20 Jan The Future Looks Bright for Washington Wines
January 19, 2018
During the past decade, the number of regional wineries has increased by 400 percent.
Washington state has blossomed into the second-largest premium wine producer in the U.S., closing in on California. During the past decade, the number of regional wineries has increased by 400 percent — and there’s no sign that the industry will be slowing down anytime soon.
“We can’t compete with the size or magnitude of California’s wine industry, so we’ve focused on a niche market of upper-tier wines,” says Vicky Scharlau, executive director, Washington Wine Growers. “We’ve done a great job of producing high-quality wines at a great value.”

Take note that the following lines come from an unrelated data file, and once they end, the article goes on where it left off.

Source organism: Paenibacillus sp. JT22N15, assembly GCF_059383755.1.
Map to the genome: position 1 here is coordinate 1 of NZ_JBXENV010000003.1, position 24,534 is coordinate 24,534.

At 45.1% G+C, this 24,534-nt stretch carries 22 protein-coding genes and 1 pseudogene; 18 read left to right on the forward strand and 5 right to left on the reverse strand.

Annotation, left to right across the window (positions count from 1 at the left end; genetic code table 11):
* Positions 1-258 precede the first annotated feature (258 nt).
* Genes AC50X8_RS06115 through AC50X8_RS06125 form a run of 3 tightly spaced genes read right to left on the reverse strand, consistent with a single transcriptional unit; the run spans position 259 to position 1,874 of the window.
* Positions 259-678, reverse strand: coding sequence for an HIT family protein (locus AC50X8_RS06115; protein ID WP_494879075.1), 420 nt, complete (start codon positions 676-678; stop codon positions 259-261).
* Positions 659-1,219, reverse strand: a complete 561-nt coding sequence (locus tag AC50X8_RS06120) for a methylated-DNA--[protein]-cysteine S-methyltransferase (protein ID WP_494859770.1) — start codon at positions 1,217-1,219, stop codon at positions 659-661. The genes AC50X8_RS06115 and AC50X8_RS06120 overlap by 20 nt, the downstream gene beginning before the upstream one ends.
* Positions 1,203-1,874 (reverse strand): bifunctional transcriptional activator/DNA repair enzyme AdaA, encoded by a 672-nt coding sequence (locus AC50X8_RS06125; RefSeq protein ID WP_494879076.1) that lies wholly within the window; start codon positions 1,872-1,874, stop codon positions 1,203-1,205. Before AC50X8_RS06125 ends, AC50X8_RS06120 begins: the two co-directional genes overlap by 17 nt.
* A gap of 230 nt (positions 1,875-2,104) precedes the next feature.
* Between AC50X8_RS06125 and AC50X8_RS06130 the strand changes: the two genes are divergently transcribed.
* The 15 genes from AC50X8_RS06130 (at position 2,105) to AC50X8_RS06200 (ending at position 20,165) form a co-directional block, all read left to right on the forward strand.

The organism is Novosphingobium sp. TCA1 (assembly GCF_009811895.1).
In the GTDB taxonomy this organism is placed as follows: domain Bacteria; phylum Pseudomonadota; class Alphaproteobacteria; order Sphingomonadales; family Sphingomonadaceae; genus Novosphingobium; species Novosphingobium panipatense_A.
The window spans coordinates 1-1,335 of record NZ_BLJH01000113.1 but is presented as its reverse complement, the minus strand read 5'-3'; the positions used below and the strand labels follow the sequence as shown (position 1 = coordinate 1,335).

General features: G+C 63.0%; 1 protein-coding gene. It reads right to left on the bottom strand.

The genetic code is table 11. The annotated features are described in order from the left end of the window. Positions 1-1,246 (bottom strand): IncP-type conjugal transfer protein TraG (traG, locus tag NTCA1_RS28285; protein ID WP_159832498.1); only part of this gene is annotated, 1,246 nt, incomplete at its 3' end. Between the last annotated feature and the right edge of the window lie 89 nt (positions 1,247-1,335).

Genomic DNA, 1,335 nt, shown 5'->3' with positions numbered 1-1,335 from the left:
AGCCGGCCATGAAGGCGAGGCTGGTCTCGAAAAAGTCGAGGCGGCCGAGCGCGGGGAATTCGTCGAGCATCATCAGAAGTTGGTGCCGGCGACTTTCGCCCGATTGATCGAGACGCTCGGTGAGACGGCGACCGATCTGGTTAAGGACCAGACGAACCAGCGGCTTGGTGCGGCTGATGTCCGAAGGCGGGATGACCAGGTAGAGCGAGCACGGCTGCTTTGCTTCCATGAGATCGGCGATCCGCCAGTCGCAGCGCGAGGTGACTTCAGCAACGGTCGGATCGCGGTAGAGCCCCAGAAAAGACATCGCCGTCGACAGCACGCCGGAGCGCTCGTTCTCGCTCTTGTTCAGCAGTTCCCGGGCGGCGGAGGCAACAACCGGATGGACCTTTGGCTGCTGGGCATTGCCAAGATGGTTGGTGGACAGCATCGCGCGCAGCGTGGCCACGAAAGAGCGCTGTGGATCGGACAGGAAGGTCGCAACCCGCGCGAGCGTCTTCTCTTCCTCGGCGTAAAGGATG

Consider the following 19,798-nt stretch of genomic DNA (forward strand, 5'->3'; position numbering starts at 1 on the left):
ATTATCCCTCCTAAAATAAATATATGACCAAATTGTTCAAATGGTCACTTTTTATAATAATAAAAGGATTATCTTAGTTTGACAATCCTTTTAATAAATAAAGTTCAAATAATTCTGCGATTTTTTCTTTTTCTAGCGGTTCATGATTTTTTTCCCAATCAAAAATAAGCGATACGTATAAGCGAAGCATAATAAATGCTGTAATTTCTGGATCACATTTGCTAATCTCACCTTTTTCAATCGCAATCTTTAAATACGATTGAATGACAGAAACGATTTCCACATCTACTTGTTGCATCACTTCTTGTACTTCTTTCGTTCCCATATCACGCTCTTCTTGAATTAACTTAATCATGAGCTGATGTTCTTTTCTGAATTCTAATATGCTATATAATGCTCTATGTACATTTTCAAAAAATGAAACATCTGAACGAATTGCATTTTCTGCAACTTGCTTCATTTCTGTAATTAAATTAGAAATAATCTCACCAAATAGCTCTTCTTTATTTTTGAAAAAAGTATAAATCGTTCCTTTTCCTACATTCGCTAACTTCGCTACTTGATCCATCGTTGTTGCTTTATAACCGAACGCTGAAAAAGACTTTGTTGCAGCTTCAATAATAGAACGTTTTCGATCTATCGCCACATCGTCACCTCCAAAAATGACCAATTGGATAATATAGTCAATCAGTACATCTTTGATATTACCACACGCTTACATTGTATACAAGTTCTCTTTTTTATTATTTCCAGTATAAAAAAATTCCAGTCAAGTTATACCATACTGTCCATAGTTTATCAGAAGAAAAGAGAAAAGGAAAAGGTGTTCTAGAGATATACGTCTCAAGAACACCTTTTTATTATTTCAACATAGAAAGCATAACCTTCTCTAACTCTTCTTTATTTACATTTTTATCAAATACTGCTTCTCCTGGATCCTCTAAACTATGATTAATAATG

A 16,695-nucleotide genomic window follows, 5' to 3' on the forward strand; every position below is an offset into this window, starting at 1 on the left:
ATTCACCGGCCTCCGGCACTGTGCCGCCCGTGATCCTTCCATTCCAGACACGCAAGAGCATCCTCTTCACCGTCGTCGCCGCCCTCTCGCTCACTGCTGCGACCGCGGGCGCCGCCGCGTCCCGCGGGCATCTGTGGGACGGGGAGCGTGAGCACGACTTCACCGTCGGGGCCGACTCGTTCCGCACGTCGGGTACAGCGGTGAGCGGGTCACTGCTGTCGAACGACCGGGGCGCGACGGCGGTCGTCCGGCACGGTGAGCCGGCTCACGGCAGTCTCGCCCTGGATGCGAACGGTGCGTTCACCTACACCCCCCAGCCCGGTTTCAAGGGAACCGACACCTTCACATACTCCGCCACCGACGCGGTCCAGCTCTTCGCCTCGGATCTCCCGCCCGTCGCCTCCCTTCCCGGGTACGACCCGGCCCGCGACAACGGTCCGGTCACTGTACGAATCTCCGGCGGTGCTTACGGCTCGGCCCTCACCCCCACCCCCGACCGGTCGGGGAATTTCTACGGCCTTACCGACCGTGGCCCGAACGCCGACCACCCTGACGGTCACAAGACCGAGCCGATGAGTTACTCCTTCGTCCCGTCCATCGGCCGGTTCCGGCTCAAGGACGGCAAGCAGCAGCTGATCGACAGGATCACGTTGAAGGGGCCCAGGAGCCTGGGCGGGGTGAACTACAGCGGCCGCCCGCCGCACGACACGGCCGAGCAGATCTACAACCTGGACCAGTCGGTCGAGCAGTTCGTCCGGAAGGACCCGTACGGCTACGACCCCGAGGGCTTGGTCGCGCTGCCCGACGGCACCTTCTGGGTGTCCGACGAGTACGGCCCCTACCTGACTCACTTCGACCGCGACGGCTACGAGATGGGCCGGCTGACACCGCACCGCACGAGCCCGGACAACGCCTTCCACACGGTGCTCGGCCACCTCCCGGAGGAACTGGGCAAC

Washington wines: Great value
The Washington State Wine Commission predicts that wine grape acreage statewide will increase from more than 56,000 acres in 2016 to more than 79,000 acres in 2023, and the cases of Washington state wine sold will continue to grow by 5 percent annually, from 13.13 million cases in 2016 to 18.4 million cases in 2023. This growth is due in part to the availability of relatively inexpensive land (compared with California and France) and the high quality of grapes grown in the sun-drenched, mineral-rich soil of Eastern Washington.
“Washington wines are a great value proposition,” says Ted Baseler, president and CEO, Ste. Michelle Wine Estates, the largest wine producer in the state, headquartered in Woodinville with vineyards in Eastern Washington>>>Read the entire article